Since the Agreed Framework (AF) was signed by the United States and North Korea on October 21, 1994, the security situation on the Korean peninsula and in Northeast Asia has changed qualitatively for the worse. The discovery last year of a suspect North Korean nuclear site and the August 31 launch of a Taepo Dong missile have combined to raise fundamental questions about Pyongyang's intentions, its commitment to the agreement, and the possibility of North-South reconciliation. These developments also raise profound questions about the sustainability of current U.S. policy toward the Korean peninsula.
The Agreed Framework successfully addressed a specific security problem--North Korea's plutonium production at the Yongbyon and Taechon facilities. Under the agreement, operations were frozen at the two facilities and Pyongyang was prevented from obtaining fissile material from the fuel rods of the reactor core for five to six nuclear weapons. Had the program continued unabated, North Korea might have been able to produce enough fissile material for a substantial nuclear arsenal. Arguably, the Agreed Framework was a necessary but not sufficient response to the multiple security challenges posed by North Korea. Indeed, the development of the Taepo Dong missile poses an expanding security threat to Northeast Asia and, increasingly, to the Middle East, Europe, and even the United States itself.
Experience in dealing with Pyongyang since the Agreed Framework was signed challenges several critical assumptions on which public and Congressional support for U.S. policy has been based.
* The first is the assumption made by some senior administration officials that the Agreed Framework had ended North Korea's nuclear program.
* The second is that North Korea is a failed state on the verge of collapse and that a "hard landing"--collapse perhaps accompanied by aggression--should be avoided.
* The third is that the Agreed Framework would induce North Korea to open up to the outside world, initiate a gradual process of North-South reconciliation, and lead to real reform and a "soft landing."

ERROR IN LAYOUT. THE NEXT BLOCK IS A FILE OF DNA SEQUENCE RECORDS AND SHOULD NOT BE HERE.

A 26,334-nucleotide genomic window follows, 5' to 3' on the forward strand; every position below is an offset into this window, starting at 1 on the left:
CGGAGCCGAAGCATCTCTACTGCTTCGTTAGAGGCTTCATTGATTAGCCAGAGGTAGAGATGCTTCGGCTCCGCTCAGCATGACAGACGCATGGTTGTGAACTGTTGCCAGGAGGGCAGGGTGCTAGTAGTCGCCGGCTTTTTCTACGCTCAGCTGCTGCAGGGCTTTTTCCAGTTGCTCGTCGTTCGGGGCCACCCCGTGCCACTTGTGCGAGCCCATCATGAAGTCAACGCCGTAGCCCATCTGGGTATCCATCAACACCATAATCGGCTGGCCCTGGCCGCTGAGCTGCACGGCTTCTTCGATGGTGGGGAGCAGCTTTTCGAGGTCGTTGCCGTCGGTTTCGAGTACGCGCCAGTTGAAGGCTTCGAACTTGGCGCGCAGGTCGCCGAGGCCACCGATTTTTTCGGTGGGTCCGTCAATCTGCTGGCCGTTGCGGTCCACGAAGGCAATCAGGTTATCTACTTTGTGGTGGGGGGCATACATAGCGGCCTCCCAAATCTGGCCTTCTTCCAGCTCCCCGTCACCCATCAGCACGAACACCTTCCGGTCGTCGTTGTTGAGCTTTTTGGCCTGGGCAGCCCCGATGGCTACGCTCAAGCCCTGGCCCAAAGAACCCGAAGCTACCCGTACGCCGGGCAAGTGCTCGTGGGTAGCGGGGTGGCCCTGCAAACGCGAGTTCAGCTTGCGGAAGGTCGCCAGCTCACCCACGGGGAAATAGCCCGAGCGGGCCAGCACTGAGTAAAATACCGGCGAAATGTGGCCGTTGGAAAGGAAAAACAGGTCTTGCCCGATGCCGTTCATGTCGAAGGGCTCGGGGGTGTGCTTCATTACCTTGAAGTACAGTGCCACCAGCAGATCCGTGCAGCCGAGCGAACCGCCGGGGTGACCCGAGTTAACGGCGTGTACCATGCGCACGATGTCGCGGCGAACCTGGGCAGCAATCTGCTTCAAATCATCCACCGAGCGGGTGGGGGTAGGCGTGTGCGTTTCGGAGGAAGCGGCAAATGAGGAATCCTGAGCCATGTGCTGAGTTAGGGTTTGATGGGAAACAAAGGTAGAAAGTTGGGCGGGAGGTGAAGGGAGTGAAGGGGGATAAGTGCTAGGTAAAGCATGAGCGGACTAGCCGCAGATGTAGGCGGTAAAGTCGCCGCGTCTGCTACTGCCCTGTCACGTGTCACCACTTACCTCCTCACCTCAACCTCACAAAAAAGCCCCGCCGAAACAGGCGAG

These assumptions suggested that, even if little progress was made on other political/security issues, the Agreed Framework was an effective, time-buying strategy. At a minimum, North Korea's conventional capabilities would continue to degrade (as they have). Optimally, the North would solve our problems by ultimately reconciling or uniting with the South. These assumptions are now open to question.
The disclosure of at least one suspect site--on which construction began prior to the agreement--reinforces the possibility that Pyongyang has frozen only a portion of its nuclear program or is seeking to develop a covert nuclear weapons program. The Agreed Framework was structured to become stronger over time in constraining the North's nuclear weapons capability. This meant deferring the requirement for the North Korean nuclear program to come into full compliance with the International Atomic Energy Agency (IAEA) full-scope safeguards until roughly 2002-03. In effect, the agreement accepted the possibility that North Korea might have one or two nuclear devices. Since 1994, it is also possible that Pyongyang could have acquired additional nuclear weapons technology and/or fissile material from external sources.
Moreover, the core assumption of imminent collapse is seriously flawed. Despite severe hardships, there are no signs of regime-threatening social or political unrest, or military disaffection. As underscored in its 50th anniversary celebration last year, the North Korean regime appears to have consolidated itself under Kim Jong Il.
There are also no signs that the regime is contemplating any radical market-oriented reforms. Instead, forced by necessity, it is experimenting at the margins with modest reform to alleviate food shortages at the local level and gain hard currency. …